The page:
Rainbow window

Ritchie Blackmores Rainbow window display 1975

Further to my posting and the comments on the first Rainbow album (see below), here is a fabulous photograph.  It shows the in-store window display which the EMI reps put up to promote the release.  Such displays were very much reaching their zenith around this time as labels vied with each other for the most elaborate displays, many of which must have cost large sums of money to produce. Generally for major new releases, the label would agree a five figure promotion budget ahead of the game (it’s no exaggeration to say bands could record an album today on the budget), and then allocate chunks of this to advertising, radio promotion, DJs and point of sale material (which is what this would be under).
The displays were usually put up by the reps, who often had to take a snap to prove they’d done it, or by shop staff.  They would be in place for a few weeks, and when taken down were technically supposed to go back to the label.  As they were classed as promotional material, shops were not allowed to sell them so in practise many shops just binned these.  But if you knew someone in the shop they might save stuff.  You would write their name somewhere on the display while it was still on the wall and so ‘reserve’ it.  I do recall scuffles breaking out when a couple of people were after the same display!
I still have the poster which you can see on the floor of the window.  The large version of the cover art was curved card, with an acetate overlay across printed with the name of the band.  I’ve never seen the big Oyster cut-outs.
How many of these were ever made?  Hard to say.  There were around 700 record stores in the UK at this time, but not all would be deemed worth hosting a display – so maybe around 500?  I’d be surprised if more than a few dozen survive.
I must thank Christian Jones for letting me use the image.  He says he took it in the window of The Record Bar in Wakefield.  You can see a display for The Pretty Things on the right. I remember the shop, it was always well stocked and we went there on the bus sometimes in the late 70s as they had a good stock of the punk and new wave releases.  I’m pretty sure I bought my first Police single there.  The shop’s place in history is perhaps that they financed the pressing of local lad Bill Nelson’s first solo album. Here’s a grainy pic of Bill outside the very same shop in 1975 from the local Wakefield paper.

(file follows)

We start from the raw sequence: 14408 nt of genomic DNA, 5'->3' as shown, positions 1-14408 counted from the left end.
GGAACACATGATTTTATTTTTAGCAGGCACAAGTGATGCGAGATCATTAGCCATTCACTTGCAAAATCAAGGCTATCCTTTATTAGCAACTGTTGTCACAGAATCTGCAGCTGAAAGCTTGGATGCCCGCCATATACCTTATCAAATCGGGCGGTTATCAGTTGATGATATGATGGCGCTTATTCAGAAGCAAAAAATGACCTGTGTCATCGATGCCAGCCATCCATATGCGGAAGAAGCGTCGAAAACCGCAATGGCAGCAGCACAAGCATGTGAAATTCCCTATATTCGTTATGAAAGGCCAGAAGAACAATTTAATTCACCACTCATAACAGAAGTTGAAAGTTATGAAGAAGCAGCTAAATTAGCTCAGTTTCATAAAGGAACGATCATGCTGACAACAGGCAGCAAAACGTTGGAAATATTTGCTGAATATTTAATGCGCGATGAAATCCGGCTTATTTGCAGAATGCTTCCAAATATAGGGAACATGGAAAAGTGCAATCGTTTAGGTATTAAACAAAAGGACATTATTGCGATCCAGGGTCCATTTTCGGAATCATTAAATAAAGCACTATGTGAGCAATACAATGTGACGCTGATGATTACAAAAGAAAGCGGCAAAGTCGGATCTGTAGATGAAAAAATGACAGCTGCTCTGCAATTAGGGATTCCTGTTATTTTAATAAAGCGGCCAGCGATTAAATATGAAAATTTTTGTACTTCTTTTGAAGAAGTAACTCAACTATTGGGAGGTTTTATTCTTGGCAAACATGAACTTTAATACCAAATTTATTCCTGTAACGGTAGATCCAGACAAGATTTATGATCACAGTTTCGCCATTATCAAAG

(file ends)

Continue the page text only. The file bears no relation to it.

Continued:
Today of course such displays are, like most record shops, a thing of the past.


Thanks also to Tonny Steenhagen.

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12 Responses to “Rainbow window”

  1. IanG Says:

    I worked in a Glasgow record shop from 1978-1983 and I have to disagree with the opinion that displays in stores are at their zenith around 1975. Although the record company reps would sometimes ask for space to put up a poster or small display most companies had dedicated display guys and they would have to incentivise me to allow them to put a display up, this usually meant extra posters or other promo stuff that I could sell or barter. I made more money from selling promo stuff to collectors than I got for a wage. I recall one particular display for ‘The Raven’ by The Stranglers bringing in a huge sum as it had a 3D panel as a centrepiece. Looking back it was all a bit corrupt but I got a regular supply of T Shirts, free albums, concert tickets and assorted other benefits so I’m not complaining.

    • simon robinson Says:

      Can’t say I blame you Ian! There was a lot of under the counter dealing around that time certainly, so many free copies if you bought a certain quantity, etc. Happily I never had to buy any of the posters and displays here, in fact quite often you could scrounge them from the back of the stores.

  2. Marco Says:

    40 year anniversary of Futurama as well. Feeling so old!!

  3. Steve Grover Says:

    Excellent stuff as usual.
    The internet and e-bay just can’t compete with the experience and that smell of rummaging through a good, preferably secondhand record shop.
    Back in the 80’s/90’s, there was a second hand record shop (long gone) in Newport Court, just off Charing X Road in London’s West End, Steve’s Sounds I recall, where they had a very large promotional card cut out display of the first Rainbow album cover behind the counter, must have been at least 4 – 5 feet tall. I did enquire about acquiring it, but was given short shift. Hopefully someone is enjoying it.
    Keep up the good work, Steve Grover

  4. IAN DOUGLAS Says:

    Marvellous Simon this kind of thing makes the DPAS site so worthwhile!

  5. Gary Critcher Says:

    Gosh, I never saw an in-store display like that down here in London. As an aside, what was the Bill Nelson LP financed by the record shop? I remember I had a copy of an early Nelson album, sold it at a record fair years ago now, can’t remember the title of it though. I remember the cover and label (both B+W) were all hand drawn (but then printed properly) it had a real ‘homemade’ feel to it.

    • simon robinson Says:

      It was called Northern Dream. The catch, which Bill later found out was that the shop kept copyright, so when he made big time they kept doing represses of what was by then a very collectable record. I did like Bill’s work and have some of the Be Bop albums, but this was a bit of a primitive offering as you might expect.

  6. Phil Says:

    I befriended the girl at my favourite record shop in York and walked away with the Down To Earth display, which then hung on my bedroom wall for years…

  7. Dave Stoddard Says:

    The curved card was in my local record shop called Disco1, but im sure it was the “poster” you mention that was housed inside it – long time ago so I could be wrong

  8. Danielz Says:

    Really interesting story and great pics!

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